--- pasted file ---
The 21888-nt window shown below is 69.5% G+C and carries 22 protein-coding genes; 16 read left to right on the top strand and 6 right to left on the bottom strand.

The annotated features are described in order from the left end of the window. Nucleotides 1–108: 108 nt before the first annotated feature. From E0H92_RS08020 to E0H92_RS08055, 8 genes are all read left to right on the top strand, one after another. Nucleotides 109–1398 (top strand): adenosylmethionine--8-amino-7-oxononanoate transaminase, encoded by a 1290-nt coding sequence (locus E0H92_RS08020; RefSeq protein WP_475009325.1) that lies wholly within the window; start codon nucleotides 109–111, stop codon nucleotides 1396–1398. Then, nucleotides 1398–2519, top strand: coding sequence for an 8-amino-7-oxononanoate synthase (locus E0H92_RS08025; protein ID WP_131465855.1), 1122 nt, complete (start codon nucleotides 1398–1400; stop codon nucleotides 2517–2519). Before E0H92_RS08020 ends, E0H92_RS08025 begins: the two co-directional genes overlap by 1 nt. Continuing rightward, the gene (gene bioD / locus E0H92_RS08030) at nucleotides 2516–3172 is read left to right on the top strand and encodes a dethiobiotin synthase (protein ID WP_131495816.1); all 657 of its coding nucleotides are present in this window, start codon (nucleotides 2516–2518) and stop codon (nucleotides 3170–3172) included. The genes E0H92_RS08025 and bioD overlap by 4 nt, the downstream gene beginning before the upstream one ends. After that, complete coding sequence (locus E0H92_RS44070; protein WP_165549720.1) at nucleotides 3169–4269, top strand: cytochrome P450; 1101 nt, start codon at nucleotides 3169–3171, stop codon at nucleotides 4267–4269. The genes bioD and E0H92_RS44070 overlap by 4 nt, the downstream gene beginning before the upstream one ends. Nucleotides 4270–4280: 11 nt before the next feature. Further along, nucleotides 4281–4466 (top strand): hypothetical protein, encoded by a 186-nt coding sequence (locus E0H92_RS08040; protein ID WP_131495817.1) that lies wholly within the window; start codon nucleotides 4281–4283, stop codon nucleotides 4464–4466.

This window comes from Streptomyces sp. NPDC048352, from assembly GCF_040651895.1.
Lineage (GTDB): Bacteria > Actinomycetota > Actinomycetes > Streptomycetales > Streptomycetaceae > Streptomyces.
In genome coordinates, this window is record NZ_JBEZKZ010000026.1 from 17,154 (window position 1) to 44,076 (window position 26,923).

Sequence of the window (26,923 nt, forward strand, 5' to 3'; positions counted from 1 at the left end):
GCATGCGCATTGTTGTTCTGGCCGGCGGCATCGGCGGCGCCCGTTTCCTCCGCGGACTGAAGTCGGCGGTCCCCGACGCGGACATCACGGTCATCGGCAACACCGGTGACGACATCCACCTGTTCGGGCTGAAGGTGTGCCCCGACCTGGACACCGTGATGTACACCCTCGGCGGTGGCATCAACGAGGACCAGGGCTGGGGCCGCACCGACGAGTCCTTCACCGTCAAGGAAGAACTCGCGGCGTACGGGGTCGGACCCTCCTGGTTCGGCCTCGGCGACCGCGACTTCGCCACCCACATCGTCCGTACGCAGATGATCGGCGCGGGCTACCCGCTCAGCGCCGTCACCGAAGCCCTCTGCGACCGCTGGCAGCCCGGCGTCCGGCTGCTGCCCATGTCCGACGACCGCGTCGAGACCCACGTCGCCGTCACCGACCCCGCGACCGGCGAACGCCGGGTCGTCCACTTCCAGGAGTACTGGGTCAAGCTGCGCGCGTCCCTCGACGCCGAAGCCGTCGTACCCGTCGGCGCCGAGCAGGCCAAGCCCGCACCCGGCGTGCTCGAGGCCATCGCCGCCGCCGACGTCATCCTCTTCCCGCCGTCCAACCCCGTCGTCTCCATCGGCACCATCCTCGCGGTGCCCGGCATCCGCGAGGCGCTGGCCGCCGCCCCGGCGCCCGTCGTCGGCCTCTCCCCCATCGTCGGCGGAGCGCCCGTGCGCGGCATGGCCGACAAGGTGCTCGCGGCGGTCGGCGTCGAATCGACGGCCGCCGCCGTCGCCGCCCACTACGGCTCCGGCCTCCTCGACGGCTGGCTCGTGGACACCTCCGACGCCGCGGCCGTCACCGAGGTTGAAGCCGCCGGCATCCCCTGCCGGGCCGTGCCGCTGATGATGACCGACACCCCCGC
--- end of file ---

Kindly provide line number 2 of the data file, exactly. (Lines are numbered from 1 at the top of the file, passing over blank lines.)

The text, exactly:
The annotated features are described in order from the left end of the window. Nucleotides 1–108: 108 nt before the first annotated feature. From E0H92_RS08020 to E0H92_RS08055, 8 genes are all read left to right on the top strand, one after another. Nucleotides 109–1398 (top strand): adenosylmethionine--8-amino-7-oxononanoate transaminase, encoded by a 1290-nt coding sequence (locus E0H92_RS08020; RefSeq protein WP_475009325.1) that lies wholly within the window; start codon nucleotides 109–111, stop codon nucleotides 1396–1398. Then, nucleotides 1398–2519, top strand: coding sequence for an 8-amino-7-oxononanoate synthase (locus E0H92_RS08025; protein ID WP_131465855.1), 1122 nt, complete (start codon nucleotides 1398–1400; stop codon nucleotides 2517–2519). Before E0H92_RS08020 ends, E0H92_RS08025 begins: the two co-directional genes overlap by 1 nt. Continuing rightward, the gene (gene bioD / locus E0H92_RS08030) at nucleotides 2516–3172 is read left to right on the top strand and encodes a dethiobiotin synthase (protein ID WP_131495816.1); all 657 of its coding nucleotides are present in this window, start codon (nucleotides 2516–2518) and stop codon (nucleotides 3170–3172) included. The genes E0H92_RS08025 and bioD overlap by 4 nt, the downstream gene beginning before the upstream one ends. After that, complete coding sequence (locus E0H92_RS44070; protein WP_165549720.1) at nucleotides 3169–4269, top strand: cytochrome P450; 1101 nt, start codon at nucleotides 3169–3171, stop codon at nucleotides 4267–4269. The genes bioD and E0H92_RS44070 overlap by 4 nt, the downstream gene beginning before the upstream one ends. Nucleotides 4270–4280: 11 nt before the next feature. Further along, nucleotides 4281–4466 (top strand): hypothetical protein, encoded by a 186-nt coding sequence (locus E0H92_RS08040; protein ID WP_131495817.1) that lies wholly within the window; start codon nucleotides 4281–4283, stop codon nucleotides 4464–4466.